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Universal Basic Income Programs Gain Traction In More Cities, Republicans Disapprove

In Texas, cities like San Antonio, Austin, and Houston have been experimenting with the idea of UBI.

In recent years, more cities have experimented with guaranteed universal basic income (UBI), and those who have received funds said the programs have given them peace of mind.

As Business Insider reports, Ingrid Sullivan, a 48-year-old grandmother, is among the latest voices joining that refrain after San Antonio created a guaranteed basic income program in 2020.

Sullivan told the outlet, “My life was always just a couple hundred dollars short. For the first time, I can breathe.”

She continued, “It wasn’t like, ‘Oh, this is extra money.’ This was money that filled a hole that wasn’t there.”

Universal Basic Income policy was first seriously proposed to answer the holes in the social safety net during Lyndon B. Johnson’s War on Poverty in the 1960s. According to Karl Widerquist, the author of Universal Basic Income, several Canadian studies in the 1970s painted a positive picture of the program. In America, the Earned Income Tax Credit, food stamps, and the Child Tax Credit bear some resemblance to UBI. Widerquist notes in his book that the central difference between those programs and UBI is that they have requirements and UBI does not. The lack of requirements is the part of the UBI pilot programs that most appeals to Sullivan and others who have received payments.

The current wave of UBI policies is coming from a more leftist position, so Republicans are less charitable about supporting programs they characterize as “socialist” and “insane.”

In Texas, cities like San Antonio, Austin, and Houston have been experimenting with the idea of UBI, and research has indicated that the programs can benefit low-income families. Rachel Kimbro, the Herbert S. Autrey Chair in Social Sciences and dean of the School of Social Sciences at Rice University, co-authored a study examining the use of school-based food distribution by Black low-income mothers.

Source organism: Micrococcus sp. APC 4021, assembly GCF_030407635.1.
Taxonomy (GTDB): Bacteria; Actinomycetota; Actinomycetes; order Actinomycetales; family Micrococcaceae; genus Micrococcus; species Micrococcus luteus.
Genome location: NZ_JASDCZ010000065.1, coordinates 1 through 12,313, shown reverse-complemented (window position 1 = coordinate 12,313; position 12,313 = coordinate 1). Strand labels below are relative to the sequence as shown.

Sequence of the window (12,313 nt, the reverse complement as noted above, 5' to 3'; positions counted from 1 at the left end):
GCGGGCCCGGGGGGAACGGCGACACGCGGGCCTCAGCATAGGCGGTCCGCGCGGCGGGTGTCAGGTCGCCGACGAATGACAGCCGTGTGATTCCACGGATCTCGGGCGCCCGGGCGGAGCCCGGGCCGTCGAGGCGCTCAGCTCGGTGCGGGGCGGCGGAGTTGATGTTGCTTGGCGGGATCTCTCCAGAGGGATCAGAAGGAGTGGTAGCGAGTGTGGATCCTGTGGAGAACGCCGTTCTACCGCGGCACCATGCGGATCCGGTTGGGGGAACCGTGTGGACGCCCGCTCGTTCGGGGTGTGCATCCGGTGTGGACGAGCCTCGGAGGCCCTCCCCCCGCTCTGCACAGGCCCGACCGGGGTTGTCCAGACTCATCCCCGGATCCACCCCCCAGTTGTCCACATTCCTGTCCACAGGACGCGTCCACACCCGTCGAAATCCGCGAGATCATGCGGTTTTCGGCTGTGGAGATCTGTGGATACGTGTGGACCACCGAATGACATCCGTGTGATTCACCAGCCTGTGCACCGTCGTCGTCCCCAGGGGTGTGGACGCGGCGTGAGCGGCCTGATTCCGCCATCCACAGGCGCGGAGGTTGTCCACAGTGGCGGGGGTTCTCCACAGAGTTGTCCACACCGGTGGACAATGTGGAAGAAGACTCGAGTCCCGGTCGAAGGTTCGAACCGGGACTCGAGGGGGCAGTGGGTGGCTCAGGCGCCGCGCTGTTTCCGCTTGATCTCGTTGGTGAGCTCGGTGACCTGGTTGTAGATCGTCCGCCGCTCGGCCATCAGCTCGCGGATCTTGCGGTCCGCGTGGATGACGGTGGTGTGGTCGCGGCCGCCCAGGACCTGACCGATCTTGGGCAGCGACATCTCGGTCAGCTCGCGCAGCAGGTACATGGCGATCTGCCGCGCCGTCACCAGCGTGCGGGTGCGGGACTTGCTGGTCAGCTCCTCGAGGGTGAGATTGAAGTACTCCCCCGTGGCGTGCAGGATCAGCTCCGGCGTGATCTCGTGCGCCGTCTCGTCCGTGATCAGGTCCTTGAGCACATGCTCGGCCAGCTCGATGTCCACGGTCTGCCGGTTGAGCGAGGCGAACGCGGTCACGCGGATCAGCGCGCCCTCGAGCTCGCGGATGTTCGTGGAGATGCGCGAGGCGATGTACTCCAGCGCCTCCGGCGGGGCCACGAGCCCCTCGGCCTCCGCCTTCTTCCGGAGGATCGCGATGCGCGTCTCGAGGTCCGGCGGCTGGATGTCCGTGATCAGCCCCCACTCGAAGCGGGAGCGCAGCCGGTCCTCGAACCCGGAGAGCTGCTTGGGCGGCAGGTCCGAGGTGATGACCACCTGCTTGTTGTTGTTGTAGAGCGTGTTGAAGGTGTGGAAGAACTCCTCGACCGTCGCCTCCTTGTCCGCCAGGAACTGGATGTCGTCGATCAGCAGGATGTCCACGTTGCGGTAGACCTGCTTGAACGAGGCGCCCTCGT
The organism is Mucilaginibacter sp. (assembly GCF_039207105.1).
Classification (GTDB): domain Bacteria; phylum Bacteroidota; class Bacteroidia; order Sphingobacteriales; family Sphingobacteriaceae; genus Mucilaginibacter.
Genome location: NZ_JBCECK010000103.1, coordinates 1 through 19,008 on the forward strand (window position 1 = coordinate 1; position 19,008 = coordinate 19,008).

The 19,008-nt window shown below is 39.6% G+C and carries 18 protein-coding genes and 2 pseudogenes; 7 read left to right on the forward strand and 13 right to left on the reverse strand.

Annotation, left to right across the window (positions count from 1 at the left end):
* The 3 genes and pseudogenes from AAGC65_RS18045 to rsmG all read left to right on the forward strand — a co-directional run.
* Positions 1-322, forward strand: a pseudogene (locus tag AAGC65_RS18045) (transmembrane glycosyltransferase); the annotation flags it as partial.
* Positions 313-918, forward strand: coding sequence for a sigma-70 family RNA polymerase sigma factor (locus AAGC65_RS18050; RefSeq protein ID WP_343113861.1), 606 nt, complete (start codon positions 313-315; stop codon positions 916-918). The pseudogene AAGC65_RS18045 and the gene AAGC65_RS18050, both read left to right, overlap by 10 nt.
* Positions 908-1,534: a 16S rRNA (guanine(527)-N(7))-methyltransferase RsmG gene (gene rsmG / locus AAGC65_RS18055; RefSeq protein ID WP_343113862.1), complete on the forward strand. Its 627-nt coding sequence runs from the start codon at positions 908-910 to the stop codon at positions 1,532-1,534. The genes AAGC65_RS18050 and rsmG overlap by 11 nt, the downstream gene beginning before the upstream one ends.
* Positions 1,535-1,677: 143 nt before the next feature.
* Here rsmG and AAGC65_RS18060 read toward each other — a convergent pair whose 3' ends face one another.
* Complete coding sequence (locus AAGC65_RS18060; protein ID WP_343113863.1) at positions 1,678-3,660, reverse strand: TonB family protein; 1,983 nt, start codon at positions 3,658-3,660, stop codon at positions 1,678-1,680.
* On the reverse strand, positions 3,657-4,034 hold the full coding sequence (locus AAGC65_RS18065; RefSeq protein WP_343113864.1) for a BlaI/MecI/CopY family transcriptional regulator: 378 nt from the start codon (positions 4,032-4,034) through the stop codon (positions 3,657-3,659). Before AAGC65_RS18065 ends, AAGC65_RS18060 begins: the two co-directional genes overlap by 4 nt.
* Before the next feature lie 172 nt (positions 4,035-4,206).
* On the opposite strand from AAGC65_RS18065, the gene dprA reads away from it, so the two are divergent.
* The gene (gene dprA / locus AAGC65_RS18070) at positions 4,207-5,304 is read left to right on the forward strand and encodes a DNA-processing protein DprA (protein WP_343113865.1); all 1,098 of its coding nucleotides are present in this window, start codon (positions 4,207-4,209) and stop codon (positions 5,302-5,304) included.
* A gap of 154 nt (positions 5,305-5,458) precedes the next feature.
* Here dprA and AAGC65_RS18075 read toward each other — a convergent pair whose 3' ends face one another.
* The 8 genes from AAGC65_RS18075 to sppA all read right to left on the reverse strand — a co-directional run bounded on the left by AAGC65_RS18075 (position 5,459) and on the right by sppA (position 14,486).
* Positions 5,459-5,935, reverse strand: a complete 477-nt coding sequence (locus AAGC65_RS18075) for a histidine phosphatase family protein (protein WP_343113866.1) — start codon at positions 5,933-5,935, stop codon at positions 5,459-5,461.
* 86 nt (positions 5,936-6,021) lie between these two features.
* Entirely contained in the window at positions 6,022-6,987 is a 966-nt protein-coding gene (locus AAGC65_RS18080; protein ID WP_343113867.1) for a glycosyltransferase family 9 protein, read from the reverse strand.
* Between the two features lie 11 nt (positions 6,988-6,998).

According to the study’s conclusion, “Respondents favored the flexibility and practicality of cash assistance. As the women in our study were already experts in stretching food resources, direct cash assistance amplified existing strategies while food distributions introduced new complications.”

The Republican argument against UBI is similar to the arguments they have made against welfare programs in the past. Arizona Rep. John Gillette told Business Insider that he believed the programs would make people lazy. “Is money a birthright now? Do we just get born and get money from the government? Because I think the Founding Fathers would say that is very contrary to our capitalist system and encouraging people to work.”

Gillette continued, “You get out, you get a job, you make money, you pay taxes, you live the American dream,” Gillette said. “We were never designed to have the federal government supply a salary.”

Sarah Cowan, an associate professor of sociology and the executive director of the Cash Transfer Lab at New York University, told Houston Landing that UBI programs are not about a lack of work ethic but freedom of choice.

“The idea behind guaranteed income is that it’s simpler for everyone involved, and then it gives families more autonomy to solve their unique problems with their unique set of resources,” Cowan said. “It’s trusting families to know what they need in order to thrive.”

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